• The women’s political actions to protect their communities from alcohol abuse is epitomised by the powerful image of them blocking the road as they march in procession, singing and waving branches. They are shown making speeches and presenting a letter to the publican. The film from which the clip is taken reflects other aspects of their political activism as it celebrates the twentieth anniversary of the NPY Women’s Council.
  • The women in the clip talk about the grief and suffering and the social and physical consequences that result from alcohol abuse in Anangu communities. These deeply felt concerns are shared by many Indigenous people who have declared communities dry, rationed alcohol supplies at local premises and established night patrols, sobering-up centres and public awareness campaigns.
  • Highlighted in the clip is the effective role of women in Anangu communities. All participants depicted in the protest are women and the speakers portray women’s concerns. Their actions led to the Racial Discrimination Commissioner allowing restrictions of the sale of alcohol to Indigenous communities near Curtin Springs in 1996 and 1998. This has led to documented improvements in health outcomes and public order for the communities concerned.
  • The clip combines contemporary footage of women who were part of the 1990 march with archival film of the march to reflect on the protest actions. The footage of the march is edited to show the women’s strength and is contrasted with scenes of indifference and reluctance such as tourist vans arriving at the roadhouse, a police car with its doors left open and children sitting idly, and of the publican who, with upraised finger, only accepts the letter on condition that he can speak.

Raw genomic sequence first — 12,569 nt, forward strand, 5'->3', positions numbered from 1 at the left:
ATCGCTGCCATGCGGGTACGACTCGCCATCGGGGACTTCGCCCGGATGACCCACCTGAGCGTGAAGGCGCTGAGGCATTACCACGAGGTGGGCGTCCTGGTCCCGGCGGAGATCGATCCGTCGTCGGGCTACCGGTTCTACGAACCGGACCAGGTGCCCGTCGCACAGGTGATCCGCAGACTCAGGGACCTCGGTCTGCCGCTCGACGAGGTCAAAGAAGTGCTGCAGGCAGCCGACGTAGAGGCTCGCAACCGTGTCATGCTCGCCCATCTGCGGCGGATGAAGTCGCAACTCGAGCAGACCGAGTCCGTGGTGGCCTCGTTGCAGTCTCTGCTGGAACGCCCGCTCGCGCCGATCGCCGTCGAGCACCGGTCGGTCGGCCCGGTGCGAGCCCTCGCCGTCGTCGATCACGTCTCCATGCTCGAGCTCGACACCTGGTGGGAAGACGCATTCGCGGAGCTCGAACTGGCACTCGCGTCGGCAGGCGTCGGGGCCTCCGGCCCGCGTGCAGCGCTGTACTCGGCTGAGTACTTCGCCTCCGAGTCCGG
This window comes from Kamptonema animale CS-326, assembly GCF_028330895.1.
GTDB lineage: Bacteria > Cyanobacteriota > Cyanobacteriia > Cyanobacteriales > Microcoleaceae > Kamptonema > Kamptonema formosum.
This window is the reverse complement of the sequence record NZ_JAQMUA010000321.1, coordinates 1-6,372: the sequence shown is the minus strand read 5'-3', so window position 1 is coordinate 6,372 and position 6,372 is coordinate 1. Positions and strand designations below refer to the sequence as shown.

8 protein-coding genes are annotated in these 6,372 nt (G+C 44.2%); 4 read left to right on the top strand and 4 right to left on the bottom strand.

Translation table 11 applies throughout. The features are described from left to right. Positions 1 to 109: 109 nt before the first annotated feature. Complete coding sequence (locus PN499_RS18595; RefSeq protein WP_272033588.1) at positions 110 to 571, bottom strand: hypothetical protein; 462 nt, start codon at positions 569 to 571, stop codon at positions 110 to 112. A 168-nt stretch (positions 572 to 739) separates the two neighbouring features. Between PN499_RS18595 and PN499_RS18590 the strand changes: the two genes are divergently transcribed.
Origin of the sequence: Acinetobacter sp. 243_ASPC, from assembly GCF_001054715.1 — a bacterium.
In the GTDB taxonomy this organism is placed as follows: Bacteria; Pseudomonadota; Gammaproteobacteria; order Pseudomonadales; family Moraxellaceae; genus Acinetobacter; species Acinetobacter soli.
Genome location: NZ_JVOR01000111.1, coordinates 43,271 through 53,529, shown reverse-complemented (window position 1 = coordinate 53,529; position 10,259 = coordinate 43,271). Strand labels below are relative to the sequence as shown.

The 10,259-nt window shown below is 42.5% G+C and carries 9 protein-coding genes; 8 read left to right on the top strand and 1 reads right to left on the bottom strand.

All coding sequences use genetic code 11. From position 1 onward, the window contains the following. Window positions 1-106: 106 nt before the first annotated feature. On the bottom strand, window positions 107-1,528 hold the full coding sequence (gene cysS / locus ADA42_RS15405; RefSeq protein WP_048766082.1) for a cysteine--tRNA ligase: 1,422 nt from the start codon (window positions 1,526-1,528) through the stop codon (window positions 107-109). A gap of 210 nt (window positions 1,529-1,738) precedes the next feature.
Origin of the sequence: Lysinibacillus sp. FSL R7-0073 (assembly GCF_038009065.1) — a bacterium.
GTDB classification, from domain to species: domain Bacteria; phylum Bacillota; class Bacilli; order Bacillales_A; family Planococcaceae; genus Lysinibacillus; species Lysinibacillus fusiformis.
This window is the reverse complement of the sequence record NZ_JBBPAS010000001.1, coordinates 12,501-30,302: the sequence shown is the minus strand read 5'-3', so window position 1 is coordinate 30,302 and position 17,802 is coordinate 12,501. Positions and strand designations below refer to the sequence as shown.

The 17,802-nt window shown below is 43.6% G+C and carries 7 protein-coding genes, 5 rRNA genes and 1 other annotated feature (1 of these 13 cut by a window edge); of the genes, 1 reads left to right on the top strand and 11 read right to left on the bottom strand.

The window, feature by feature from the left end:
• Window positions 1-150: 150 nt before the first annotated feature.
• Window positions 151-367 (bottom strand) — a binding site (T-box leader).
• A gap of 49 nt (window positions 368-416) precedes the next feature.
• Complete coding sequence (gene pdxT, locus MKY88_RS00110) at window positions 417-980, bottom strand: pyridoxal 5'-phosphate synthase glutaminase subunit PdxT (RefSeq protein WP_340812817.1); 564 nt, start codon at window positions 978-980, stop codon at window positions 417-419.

• The clip depicts Anangu women combining Anangu and non-Anangu ways of expressing their views. Their singing includes traditional songs. The Anangu woman in the car is shown as bilingual, understanding English but speaking in her own language. In the 1990 footage, the Anangu women who speak in protest address the Curtin Springs crowd in English, which is not their first language.

Education notes provided by The Learning Federation and Education Services Australia

Production company:
CAAMA Productions
Executive Producer:
Priscilla Collins (AKA Cilla Collins)
Erica Glynn
Kate Gillick

This clip starts approximately 33 minutes into the documentary.

The women are driving down the highway.
Council Spokesperson It was really sad for everyone, eh?
Aboriginal woman (Translation) Yes, so many Anangu died along this road. We protested against Curtin Springs for years. We just had to keep voicing loudly our extreme grief even though our spirits were exhausted. We persisted in speaking out against the publican’s stubborn attitude and continued sale of alcohol.
Council Spokesperson I know, every time I drive down here I think about this when we had the big march. It’s very powerful I thought. I’ll always remember that. When we come past here, we started about here and then marched in.

We see footage of women marching in Curtin Springs in 1990.
Aboriginal woman The women marched in along here. Singing as they marched in here. Then from here, they all went over there singing as they went along.
We see footage of Aboriginal women marching and singing.
Aboriginal woman And right up to there. Then we made that big statement and we all sat right here — so many of us. We gave them the letter. The letter was full of sadness. We wrote a really good letter for them to read and think about.
On the footage, an Aboriginal woman reads a letter aloud.
Aboriginal woman We are seeing our people die, get hurt, become sick and we are seeing our children with not much money for food and clothes. We are the women who suffer from all this grog. We are the ones who bear the burdens on this. Please listen to us. We hope you do for our families’ sake, for our communities, for our future. Thank you.
We return to the Aboriginal women reflecting on the march.
Aboriginal woman Ten years. For ten years Anangu people argued for it. Until the publican finally heard us.